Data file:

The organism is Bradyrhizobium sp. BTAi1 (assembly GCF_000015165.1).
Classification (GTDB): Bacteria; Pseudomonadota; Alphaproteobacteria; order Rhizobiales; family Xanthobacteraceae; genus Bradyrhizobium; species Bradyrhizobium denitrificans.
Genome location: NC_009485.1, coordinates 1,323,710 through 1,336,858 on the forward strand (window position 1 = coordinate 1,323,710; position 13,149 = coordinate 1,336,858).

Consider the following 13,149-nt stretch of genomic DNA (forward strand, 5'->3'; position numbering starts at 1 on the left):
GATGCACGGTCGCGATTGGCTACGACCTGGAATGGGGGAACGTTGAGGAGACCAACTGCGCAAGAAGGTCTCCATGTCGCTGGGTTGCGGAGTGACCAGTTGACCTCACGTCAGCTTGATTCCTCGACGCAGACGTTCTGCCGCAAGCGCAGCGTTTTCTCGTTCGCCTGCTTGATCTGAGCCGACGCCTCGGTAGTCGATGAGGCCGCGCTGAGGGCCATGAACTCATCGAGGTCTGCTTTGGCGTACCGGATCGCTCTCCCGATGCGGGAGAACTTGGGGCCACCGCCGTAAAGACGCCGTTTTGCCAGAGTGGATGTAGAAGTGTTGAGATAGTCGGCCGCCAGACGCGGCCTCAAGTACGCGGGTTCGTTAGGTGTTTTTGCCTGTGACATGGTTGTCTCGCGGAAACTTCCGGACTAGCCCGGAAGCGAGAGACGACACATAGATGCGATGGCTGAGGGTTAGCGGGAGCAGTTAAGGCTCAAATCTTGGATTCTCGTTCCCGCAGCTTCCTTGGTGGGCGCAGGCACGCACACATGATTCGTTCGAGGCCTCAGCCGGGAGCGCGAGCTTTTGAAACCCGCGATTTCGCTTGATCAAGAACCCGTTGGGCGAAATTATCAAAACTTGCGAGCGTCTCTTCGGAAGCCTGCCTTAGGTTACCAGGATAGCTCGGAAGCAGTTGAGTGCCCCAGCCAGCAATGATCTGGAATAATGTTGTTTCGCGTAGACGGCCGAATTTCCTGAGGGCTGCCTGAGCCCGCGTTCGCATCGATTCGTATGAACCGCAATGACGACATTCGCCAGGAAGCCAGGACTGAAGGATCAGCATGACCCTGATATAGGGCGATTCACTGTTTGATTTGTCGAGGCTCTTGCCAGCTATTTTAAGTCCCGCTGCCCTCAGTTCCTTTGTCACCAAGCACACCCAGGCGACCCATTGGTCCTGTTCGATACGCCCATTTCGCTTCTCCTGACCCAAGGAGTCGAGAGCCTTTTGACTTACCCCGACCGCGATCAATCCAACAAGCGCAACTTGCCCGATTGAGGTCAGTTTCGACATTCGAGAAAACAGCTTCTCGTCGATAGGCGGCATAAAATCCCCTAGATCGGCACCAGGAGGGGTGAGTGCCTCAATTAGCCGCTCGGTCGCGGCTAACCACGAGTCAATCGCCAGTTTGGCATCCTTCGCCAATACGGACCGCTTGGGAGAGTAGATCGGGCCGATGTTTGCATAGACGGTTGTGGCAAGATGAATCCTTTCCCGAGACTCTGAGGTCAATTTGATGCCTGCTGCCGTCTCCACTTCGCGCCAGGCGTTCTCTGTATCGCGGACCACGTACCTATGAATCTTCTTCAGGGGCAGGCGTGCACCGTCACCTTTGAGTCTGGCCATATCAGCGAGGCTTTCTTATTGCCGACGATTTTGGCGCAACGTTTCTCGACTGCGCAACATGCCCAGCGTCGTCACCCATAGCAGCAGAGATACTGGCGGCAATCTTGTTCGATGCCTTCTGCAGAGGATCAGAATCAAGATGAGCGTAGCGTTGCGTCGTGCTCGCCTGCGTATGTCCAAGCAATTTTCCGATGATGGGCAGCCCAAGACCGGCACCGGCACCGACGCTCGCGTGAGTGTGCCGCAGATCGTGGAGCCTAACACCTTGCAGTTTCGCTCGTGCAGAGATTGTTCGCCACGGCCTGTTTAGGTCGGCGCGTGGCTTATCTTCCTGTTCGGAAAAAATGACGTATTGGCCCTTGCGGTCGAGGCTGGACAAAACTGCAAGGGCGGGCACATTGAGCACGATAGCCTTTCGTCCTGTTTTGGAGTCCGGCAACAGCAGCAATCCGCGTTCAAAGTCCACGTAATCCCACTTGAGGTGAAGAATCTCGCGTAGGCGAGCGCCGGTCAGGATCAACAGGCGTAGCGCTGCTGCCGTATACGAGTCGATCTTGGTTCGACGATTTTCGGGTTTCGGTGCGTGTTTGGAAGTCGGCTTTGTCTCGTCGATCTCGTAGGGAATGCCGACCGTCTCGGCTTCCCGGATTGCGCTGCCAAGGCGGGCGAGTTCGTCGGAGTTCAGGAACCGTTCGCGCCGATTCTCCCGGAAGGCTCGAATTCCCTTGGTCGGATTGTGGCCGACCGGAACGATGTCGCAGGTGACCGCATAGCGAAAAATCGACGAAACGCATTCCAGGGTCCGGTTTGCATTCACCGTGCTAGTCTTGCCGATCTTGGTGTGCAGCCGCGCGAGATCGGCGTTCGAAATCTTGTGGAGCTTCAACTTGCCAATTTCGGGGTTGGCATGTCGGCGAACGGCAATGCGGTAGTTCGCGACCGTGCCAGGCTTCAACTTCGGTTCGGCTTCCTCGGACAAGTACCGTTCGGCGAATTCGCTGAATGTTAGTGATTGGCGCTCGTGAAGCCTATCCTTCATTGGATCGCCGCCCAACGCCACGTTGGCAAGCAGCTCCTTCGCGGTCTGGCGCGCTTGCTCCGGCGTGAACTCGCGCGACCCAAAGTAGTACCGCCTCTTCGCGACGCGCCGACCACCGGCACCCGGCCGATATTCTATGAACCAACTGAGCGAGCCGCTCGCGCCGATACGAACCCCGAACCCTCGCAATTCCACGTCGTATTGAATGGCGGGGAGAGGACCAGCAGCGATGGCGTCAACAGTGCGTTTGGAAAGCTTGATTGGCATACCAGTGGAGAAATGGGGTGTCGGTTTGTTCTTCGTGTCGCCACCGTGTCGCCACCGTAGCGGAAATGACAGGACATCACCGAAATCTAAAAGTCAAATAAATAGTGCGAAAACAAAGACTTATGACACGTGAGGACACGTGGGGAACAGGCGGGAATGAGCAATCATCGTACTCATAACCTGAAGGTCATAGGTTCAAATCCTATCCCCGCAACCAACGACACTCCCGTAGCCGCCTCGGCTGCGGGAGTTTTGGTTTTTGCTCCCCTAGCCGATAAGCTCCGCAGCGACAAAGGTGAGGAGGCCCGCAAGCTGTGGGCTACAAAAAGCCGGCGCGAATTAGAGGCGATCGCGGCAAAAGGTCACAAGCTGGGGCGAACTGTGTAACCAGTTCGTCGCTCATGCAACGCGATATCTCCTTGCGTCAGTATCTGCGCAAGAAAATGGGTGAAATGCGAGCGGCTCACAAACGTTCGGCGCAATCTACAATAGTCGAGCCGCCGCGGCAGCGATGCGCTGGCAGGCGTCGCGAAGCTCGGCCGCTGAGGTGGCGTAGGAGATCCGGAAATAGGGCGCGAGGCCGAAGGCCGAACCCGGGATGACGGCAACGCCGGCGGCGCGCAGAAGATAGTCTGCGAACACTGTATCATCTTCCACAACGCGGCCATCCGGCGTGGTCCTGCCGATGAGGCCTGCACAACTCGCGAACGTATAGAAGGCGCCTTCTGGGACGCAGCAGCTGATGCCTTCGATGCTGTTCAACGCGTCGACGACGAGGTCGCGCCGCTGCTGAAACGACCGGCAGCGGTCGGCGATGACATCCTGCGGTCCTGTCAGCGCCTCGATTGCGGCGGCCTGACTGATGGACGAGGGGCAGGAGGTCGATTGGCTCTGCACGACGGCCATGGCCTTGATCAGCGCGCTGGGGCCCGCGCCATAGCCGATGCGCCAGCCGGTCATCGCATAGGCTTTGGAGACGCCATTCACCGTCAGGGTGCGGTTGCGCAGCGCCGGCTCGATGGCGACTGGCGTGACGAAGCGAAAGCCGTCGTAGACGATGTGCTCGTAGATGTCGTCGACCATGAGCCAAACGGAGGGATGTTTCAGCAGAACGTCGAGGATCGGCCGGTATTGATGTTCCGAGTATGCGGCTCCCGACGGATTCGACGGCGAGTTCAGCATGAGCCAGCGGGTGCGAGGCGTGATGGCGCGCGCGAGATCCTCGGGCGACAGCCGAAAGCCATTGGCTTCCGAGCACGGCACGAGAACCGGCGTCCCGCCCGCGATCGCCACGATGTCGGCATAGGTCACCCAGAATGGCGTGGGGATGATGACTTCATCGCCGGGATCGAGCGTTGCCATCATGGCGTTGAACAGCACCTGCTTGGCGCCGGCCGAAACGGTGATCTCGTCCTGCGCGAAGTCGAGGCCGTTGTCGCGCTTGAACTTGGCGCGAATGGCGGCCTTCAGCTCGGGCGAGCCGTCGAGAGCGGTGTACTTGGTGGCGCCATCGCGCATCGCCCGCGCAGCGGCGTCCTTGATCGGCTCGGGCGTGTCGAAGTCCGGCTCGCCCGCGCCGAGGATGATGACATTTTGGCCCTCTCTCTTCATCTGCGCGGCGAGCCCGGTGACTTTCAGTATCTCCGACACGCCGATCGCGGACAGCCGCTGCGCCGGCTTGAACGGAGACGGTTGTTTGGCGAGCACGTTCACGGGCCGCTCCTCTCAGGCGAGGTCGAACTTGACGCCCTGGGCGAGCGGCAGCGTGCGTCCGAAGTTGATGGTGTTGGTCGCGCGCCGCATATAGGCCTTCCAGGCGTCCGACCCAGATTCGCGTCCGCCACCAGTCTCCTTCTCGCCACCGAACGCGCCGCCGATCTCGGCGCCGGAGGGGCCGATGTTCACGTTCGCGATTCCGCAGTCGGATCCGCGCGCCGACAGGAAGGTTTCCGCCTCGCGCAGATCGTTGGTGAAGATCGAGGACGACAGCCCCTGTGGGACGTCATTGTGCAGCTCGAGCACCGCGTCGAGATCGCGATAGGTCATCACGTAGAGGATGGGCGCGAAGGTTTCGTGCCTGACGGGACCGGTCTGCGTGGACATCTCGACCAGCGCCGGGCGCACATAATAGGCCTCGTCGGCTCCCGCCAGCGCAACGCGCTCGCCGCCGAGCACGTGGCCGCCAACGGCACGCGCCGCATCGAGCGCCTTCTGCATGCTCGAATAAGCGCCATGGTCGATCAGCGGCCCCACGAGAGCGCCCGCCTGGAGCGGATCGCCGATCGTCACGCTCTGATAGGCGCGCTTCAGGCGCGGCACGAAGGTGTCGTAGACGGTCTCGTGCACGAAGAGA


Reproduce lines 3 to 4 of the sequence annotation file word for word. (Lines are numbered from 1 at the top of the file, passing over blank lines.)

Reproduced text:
Genome location: NC_009485.1, coordinates 1,323,710 through 1,336,858 on the forward strand (window position 1 = coordinate 1,323,710; position 13,149 = coordinate 1,336,858).

Consider the following 13,149-nt stretch of genomic DNA (forward strand, 5'->3'; position numbering starts at 1 on the left):